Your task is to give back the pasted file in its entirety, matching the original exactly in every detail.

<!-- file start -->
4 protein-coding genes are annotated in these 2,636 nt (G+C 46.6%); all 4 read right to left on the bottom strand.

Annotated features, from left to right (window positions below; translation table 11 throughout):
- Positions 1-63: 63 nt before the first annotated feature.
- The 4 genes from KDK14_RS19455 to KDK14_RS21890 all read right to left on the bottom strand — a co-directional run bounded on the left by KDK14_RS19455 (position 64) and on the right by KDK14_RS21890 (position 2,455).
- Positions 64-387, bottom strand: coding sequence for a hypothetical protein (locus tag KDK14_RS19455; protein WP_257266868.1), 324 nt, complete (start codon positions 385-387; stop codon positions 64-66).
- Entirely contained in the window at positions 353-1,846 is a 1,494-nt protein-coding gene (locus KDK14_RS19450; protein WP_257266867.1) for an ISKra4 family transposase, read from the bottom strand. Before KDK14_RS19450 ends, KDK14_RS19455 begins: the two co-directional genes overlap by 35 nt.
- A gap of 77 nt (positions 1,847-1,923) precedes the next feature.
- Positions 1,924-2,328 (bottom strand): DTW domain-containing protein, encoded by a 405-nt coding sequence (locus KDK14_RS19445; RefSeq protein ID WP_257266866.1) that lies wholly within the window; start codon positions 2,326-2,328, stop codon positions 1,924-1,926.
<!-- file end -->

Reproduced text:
4 protein-coding genes are annotated in these 2,636 nt (G+C 46.6%); all 4 read right to left on the bottom strand.

Annotated features, from left to right (window positions below; translation table 11 throughout):
- Positions 1-63: 63 nt before the first annotated feature.
- The 4 genes from KDK14_RS19455 to KDK14_RS21890 all read right to left on the bottom strand — a co-directional run bounded on the left by KDK14_RS19455 (position 64) and on the right by KDK14_RS21890 (position 2,455).
- Positions 64-387, bottom strand: coding sequence for a hypothetical protein (locus tag KDK14_RS19455; protein WP_257266868.1), 324 nt, complete (start codon positions 385-387; stop codon positions 64-66).
- Entirely contained in the window at positions 353-1,846 is a 1,494-nt protein-coding gene (locus KDK14_RS19450; protein WP_257266867.1) for an ISKra4 family transposase, read from the bottom strand. Before KDK14_RS19450 ends, KDK14_RS19455 begins: the two co-directional genes overlap by 35 nt.
- A gap of 77 nt (positions 1,847-1,923) precedes the next feature.
- Positions 1,924-2,328 (bottom strand): DTW domain-containing protein, encoded by a 405-nt coding sequence (locus KDK14_RS19445; RefSeq protein ID WP_257266866.1) that lies wholly within the window; start codon positions 2,326-2,328, stop codon positions 1,924-1,926.